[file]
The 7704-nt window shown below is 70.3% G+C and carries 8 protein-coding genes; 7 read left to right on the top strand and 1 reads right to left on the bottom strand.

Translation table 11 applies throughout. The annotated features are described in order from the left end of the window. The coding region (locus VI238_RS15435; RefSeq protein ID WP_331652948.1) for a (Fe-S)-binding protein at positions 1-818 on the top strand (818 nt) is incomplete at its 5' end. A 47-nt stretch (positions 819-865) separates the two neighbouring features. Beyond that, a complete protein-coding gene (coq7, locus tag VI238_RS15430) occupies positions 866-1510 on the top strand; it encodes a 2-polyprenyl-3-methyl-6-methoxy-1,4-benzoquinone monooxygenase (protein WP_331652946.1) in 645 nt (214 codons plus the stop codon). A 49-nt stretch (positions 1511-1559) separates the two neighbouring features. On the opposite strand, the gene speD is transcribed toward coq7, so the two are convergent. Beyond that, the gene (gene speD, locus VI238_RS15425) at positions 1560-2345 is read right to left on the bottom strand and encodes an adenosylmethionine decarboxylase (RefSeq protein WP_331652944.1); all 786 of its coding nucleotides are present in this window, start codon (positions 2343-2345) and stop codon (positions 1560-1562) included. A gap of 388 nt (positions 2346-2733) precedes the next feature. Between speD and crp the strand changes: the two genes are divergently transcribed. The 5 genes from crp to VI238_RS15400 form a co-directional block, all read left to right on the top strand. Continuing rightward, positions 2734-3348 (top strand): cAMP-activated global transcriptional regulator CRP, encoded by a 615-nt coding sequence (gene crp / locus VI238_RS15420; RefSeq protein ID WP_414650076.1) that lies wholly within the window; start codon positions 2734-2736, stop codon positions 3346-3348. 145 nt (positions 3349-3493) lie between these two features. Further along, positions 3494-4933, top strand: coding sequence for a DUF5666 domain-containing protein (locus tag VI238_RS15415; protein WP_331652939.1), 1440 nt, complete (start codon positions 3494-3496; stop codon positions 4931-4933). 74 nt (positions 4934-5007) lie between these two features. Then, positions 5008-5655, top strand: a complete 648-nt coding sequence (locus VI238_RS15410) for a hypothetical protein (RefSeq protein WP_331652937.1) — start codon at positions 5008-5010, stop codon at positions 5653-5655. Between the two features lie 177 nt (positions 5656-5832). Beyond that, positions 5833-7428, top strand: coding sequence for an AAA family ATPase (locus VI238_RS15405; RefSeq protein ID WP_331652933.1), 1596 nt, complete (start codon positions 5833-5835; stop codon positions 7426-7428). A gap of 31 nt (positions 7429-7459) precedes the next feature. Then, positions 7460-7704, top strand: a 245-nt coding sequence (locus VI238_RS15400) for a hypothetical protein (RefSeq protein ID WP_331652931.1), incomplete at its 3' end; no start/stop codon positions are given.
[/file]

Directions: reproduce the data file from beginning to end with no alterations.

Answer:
The 7704-nt window shown below is 70.3% G+C and carries 8 protein-coding genes; 7 read left to right on the top strand and 1 reads right to left on the bottom strand.

Translation table 11 applies throughout. The annotated features are described in order from the left end of the window. The coding region (locus VI238_RS15435; RefSeq protein ID WP_331652948.1) for a (Fe-S)-binding protein at positions 1-818 on the top strand (818 nt) is incomplete at its 5' end. A 47-nt stretch (positions 819-865) separates the two neighbouring features. Beyond that, a complete protein-coding gene (coq7, locus tag VI238_RS15430) occupies positions 866-1510 on the top strand; it encodes a 2-polyprenyl-3-methyl-6-methoxy-1,4-benzoquinone monooxygenase (protein WP_331652946.1) in 645 nt (214 codons plus the stop codon). A 49-nt stretch (positions 1511-1559) separates the two neighbouring features. On the opposite strand, the gene speD is transcribed toward coq7, so the two are convergent. Beyond that, the gene (gene speD, locus VI238_RS15425) at positions 1560-2345 is read right to left on the bottom strand and encodes an adenosylmethionine decarboxylase (RefSeq protein WP_331652944.1); all 786 of its coding nucleotides are present in this window, start codon (positions 2343-2345) and stop codon (positions 1560-1562) included. A gap of 388 nt (positions 2346-2733) precedes the next feature. Between speD and crp the strand changes: the two genes are divergently transcribed. The 5 genes from crp to VI238_RS15400 form a co-directional block, all read left to right on the top strand. Continuing rightward, positions 2734-3348 (top strand): cAMP-activated global transcriptional regulator CRP, encoded by a 615-nt coding sequence (gene crp / locus VI238_RS15420; RefSeq protein ID WP_414650076.1) that lies wholly within the window; start codon positions 2734-2736, stop codon positions 3346-3348. 145 nt (positions 3349-3493) lie between these two features. Further along, positions 3494-4933, top strand: coding sequence for a DUF5666 domain-containing protein (locus tag VI238_RS15415; protein WP_331652939.1), 1440 nt, complete (start codon positions 3494-3496; stop codon positions 4931-4933). 74 nt (positions 4934-5007) lie between these two features. Then, positions 5008-5655, top strand: a complete 648-nt coding sequence (locus VI238_RS15410) for a hypothetical protein (RefSeq protein WP_331652937.1) — start codon at positions 5008-5010, stop codon at positions 5653-5655. Between the two features lie 177 nt (positions 5656-5832). Beyond that, positions 5833-7428, top strand: coding sequence for an AAA family ATPase (locus VI238_RS15405; RefSeq protein ID WP_331652933.1), 1596 nt, complete (start codon positions 5833-5835; stop codon positions 7426-7428). A gap of 31 nt (positions 7429-7459) precedes the next feature. Then, positions 7460-7704, top strand: a 245-nt coding sequence (locus VI238_RS15400) for a hypothetical protein (RefSeq protein ID WP_331652931.1), incomplete at its 3' end; no start/stop codon positions are given.